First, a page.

Life is about to get a lot easier for taxi and limo services in Killeen.
On Tuesday, the Killeen City Council unanimously approved an amended ordinance that strips away regulations on ground transportation companies to help level the playing field with ride-sharing apps like Uber and Lyft, which are regulated by the state.
The new ordinance ends requirements for city inspections of ground transportation vehicles, adds two years to franchise agreement terms and brings driver background checks in line with state rules.
Councilman Gregory Johnson, despite some quibbles with the ordinance, said it represented a significant improvement on the previous iteration.
“I still have concerns, but the draft we have tonight is much better than the one we had on the books,” Johnson said.
Over the past year, the council had gone back and forth on regulating ride-sharing apps, or transportation network companies, before the Texas Legislature passed new legislation sweeping away local regulations in favor of statewide rules.
House Bill 100, authored by state Rep. Chris Paddie, R-Marshall, and sponsored by state Sen. Charles Schwertner, R-Georgetown, required ride-share companies to pay a $5,000 annual state permit, and mandate drivers maintain digital identification information and not discriminate against passengers, among other regulations.
Texas Gov. Greg Abbott signed the bill May 29.
In other business, the council held a two-hour work session on the city’s new financial policy package during a special workshop following its regular voting meeting.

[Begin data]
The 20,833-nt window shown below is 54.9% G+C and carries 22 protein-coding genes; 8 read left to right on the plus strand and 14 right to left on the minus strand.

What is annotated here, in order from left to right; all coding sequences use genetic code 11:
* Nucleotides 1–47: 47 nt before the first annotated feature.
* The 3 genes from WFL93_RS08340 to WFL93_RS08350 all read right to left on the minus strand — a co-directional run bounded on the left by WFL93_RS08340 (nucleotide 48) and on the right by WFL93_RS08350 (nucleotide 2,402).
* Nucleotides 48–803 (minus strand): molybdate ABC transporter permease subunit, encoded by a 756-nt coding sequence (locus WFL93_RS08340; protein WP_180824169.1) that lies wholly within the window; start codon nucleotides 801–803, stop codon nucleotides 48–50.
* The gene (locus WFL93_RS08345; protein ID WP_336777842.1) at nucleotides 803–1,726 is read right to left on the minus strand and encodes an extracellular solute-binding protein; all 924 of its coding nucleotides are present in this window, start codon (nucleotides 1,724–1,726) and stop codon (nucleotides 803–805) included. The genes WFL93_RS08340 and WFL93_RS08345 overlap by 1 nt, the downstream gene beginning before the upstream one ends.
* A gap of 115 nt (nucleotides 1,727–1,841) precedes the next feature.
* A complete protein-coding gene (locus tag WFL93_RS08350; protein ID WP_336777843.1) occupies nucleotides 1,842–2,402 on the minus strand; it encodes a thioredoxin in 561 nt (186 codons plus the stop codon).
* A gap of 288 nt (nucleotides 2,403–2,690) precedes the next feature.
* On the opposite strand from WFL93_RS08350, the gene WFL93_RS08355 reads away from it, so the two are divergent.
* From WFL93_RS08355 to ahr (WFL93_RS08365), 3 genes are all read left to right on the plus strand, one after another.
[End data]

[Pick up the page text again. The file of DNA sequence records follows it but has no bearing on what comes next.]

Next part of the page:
According to City Manager Ron Olson, the new policy guidelines will act as a one-stop shop for all of the city’s financial decision making and will require the council to review its policies on an annual basis.
“We are trying to consolidate everything down to one place — and I think we have accomplished that,” Olson said.
The new policies incorporate a slew of recommendations from the city’s external management audit completed in August, including rules governing 20-year financial outlooks, tighter internal control measures and more oversight on bond policy and inter-fund transfers.
In other business, the council:
Discussed accepting a state grant to outfit Killeen police officers with rifle-resistant body armor. The grant would provide more than $127,000 in armor plating to 225 Killeen police officers at no immediate cost to the department.
Voted to approve nearly $600,000 for a professional services agreement with Garver, LLC for the design, bidding, contract administration and construction services for passenger boarding bridges at the Killeen-Fort Hood Regional Airport. All of the funding is covered by an FAA grant (90 percent) and by passenger facility charges (10 percent).
Voted to approve the potential issuance of $40,115,000 in refunding, or refinancing, debt to save the city at least $2.2 million over the life of some of the city’s general obligation bonds, according to a memorandum.